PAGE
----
Articular cartilage damage remains an unsolved problem in orthopaedics. Insulin-like growth factor I (IGF-I) and fibroblast growth factor-2 (FGF-2) are anabolic and mitogenic for articular chondrocytes, and are candidates for the application of gene therapy to articular cartilage repair. We tested the hypothesis that the production of IGF-I and FGF-2 can be augmented by modulating vector designs and delivery methods used for gene transfer to articular chondrocytes. We developed a novel adeno-associated virus (AAV)-based plasmid (pAAV) to overexpress IGF-I and FGF-2 cDNAs in adult bovine articular chondrocytes. We found that the pAAV-based vectors generated significantly more growth factor than pcDNA vectors carrying the same cDNAs. Chondrocytes cotransfected with both IGF-I and FGF-2 cDNAs in two separate pAAV plasmids produced significantly more IGF-I and FGF-2 than cells transfected by a single pAAV plasmid carrying both cDNAs in a dicistronic cassette. These data indicate that pAAV vectors are more effective than pcDNA vectors for transfer of IGF-I and FGF-2 genes to articular chondrocytes. They further suggest that cotransfection may be an effective strategy for multiple gene transfer to these cells. These findings may be important in applying growth factor gene transfer to cell-based articular cartilage gene therapy.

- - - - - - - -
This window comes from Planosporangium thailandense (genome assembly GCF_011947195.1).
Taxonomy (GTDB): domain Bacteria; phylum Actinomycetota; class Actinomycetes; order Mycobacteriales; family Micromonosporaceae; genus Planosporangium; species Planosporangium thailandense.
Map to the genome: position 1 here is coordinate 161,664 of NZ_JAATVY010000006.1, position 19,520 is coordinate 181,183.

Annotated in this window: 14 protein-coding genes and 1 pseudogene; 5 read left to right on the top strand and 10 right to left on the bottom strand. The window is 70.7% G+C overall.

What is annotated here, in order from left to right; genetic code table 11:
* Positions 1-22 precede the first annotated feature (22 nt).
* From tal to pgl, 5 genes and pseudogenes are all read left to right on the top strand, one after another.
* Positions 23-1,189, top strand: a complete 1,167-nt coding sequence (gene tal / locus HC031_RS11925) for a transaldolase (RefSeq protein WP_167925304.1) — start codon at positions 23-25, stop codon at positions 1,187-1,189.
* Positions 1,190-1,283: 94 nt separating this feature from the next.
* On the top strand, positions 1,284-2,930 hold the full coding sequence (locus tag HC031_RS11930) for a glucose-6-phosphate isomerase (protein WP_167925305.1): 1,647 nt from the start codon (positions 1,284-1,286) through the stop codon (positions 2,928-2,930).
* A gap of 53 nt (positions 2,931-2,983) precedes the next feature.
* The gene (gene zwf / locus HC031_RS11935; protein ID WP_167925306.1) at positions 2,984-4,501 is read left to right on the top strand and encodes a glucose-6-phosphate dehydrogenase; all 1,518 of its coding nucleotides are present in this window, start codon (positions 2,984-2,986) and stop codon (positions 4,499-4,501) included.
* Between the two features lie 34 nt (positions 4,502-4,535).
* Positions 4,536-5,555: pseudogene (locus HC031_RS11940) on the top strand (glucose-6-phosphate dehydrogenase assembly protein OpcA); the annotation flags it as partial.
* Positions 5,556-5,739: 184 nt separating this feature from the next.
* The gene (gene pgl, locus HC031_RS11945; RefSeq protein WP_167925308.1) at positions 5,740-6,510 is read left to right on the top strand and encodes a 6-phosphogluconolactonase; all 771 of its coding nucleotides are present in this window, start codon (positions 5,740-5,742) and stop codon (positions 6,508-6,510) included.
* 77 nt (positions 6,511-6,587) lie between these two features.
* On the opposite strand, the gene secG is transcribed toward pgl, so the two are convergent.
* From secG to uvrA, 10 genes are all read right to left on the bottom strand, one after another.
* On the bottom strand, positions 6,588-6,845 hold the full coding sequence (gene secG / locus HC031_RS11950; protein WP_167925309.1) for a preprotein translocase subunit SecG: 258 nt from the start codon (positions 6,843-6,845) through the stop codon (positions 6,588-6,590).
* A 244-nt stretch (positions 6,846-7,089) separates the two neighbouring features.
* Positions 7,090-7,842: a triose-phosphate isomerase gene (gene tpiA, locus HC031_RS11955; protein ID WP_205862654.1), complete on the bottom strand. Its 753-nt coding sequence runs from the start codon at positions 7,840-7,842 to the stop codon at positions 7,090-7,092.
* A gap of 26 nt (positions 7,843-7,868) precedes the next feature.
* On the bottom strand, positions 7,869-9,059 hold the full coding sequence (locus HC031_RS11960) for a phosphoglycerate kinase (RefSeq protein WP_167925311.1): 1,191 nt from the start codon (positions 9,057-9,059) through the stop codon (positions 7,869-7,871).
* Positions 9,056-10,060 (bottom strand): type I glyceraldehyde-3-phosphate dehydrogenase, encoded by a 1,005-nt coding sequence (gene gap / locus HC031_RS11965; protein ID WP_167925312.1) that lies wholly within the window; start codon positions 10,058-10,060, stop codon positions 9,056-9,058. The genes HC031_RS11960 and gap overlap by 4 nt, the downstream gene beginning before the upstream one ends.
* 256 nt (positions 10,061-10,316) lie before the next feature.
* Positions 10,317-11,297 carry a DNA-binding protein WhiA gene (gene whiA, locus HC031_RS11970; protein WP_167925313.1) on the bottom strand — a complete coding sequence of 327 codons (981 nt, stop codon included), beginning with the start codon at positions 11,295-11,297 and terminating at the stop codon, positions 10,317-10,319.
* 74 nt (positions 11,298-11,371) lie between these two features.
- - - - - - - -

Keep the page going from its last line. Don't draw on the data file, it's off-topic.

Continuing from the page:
- Adeno-associated virus (AAV)-based plasmid (pAAV)
- Fibroblast growth factor-2 (FGF-2)
- Gene transfer
- Insulin-like growth factor I (IGF-I)
ASJC Scopus subject areas
- Orthopedics and Sports Medicine